RhododendronDanger, beware
Rose, redLove, I love you.
Rose, dark crimsonMourning
Rose, pinkHappiness
Rose, whiteI’m worthy of you
Rose, yellowJealousy, decrease of love, infidelity
RueGrace, clear vision
SageWisdom, immortality
Salvia, blueI think of you
Salvia, redForever mine
SavorySpice, interest
SnapdragonDeception, graciousness
SouthernwoodConstancy, jest
SpearmintWarmth of sentiment
SpeedwellFeminine fidelity
Sunflower, tallHaughtiness
Sweet peaDelicate pleasures
Sweet WilliamGallantry
Sweet woodruffHumility
TansyHostile thoughts, declaring war
TarragonLasting interest
ThymeCourage, strength
Tulip, redPassion, declaration of love
Tulip, yellowSunshine in your smile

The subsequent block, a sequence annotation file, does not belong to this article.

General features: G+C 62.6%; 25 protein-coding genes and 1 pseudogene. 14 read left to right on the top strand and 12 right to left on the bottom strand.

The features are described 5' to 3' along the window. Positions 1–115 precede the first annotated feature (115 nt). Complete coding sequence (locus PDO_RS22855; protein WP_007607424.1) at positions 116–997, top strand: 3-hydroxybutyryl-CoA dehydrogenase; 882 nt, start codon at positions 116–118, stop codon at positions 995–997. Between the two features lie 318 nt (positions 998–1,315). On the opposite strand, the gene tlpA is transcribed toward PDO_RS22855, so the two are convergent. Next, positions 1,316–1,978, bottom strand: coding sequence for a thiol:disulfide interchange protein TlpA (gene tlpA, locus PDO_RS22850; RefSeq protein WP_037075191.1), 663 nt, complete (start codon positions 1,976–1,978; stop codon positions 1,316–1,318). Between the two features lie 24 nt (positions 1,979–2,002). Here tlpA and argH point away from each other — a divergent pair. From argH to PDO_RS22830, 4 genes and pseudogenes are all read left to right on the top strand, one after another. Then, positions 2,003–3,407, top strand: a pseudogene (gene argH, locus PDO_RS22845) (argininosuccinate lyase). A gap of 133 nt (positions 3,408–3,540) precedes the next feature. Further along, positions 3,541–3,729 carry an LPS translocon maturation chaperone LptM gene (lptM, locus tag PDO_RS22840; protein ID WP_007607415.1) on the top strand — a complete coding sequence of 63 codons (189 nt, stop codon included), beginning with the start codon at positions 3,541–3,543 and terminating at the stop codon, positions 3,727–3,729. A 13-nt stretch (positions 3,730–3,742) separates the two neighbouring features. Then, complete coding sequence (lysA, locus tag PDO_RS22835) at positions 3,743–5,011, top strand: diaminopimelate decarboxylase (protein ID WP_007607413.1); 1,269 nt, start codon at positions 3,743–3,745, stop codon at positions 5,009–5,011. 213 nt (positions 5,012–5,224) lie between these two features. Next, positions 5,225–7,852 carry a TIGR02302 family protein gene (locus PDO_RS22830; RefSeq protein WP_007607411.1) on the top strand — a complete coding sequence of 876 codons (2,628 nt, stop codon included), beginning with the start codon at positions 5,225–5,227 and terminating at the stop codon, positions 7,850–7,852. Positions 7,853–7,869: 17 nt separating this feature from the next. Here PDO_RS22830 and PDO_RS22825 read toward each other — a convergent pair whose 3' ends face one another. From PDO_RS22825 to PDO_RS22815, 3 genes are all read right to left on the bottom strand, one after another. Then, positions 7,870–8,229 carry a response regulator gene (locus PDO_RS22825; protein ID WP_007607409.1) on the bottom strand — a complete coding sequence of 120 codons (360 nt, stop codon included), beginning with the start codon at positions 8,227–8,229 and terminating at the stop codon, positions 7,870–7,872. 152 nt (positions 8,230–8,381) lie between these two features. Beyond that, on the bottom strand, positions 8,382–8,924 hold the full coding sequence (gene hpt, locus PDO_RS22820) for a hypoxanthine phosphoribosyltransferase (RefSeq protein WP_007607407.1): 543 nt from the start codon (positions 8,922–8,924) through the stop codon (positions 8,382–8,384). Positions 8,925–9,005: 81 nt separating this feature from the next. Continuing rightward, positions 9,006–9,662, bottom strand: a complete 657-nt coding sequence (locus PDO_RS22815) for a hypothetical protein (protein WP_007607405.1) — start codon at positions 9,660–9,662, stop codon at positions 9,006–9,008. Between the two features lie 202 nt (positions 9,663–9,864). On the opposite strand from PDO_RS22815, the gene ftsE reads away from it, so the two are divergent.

VioletLoyalty, devotion, faithfulness, modesty
WallflowerFaithfulness in adversity
YarrowEverlasting love
ZinniaThoughts of absent friends
Dog Rose

Extracts from the work of Shropshire writer – Mary Webb (1881-1927) – focussing on wildflowers:

“Flowers like the oxlip, with transparently thin petals, only faintly washed with colour, yet have a distinct and pervasive scent. Daisies are redolent of babyhood and whiteness. Wood anemones, lady’s smock, bird’s-foot trefoil and other frail flowers will permeate a room with their fresh breath. In some deep lane one is suddenly pierced to the heart by the sweetness of woodruff, inhabitant of hidden places, shining like a little lamp on a table of green leaves. It is like heliotrope and new-mown hay with something wholly individual as well. To stand still, letting cheek and heart be gently buffeted by the purity, is to be shriven.”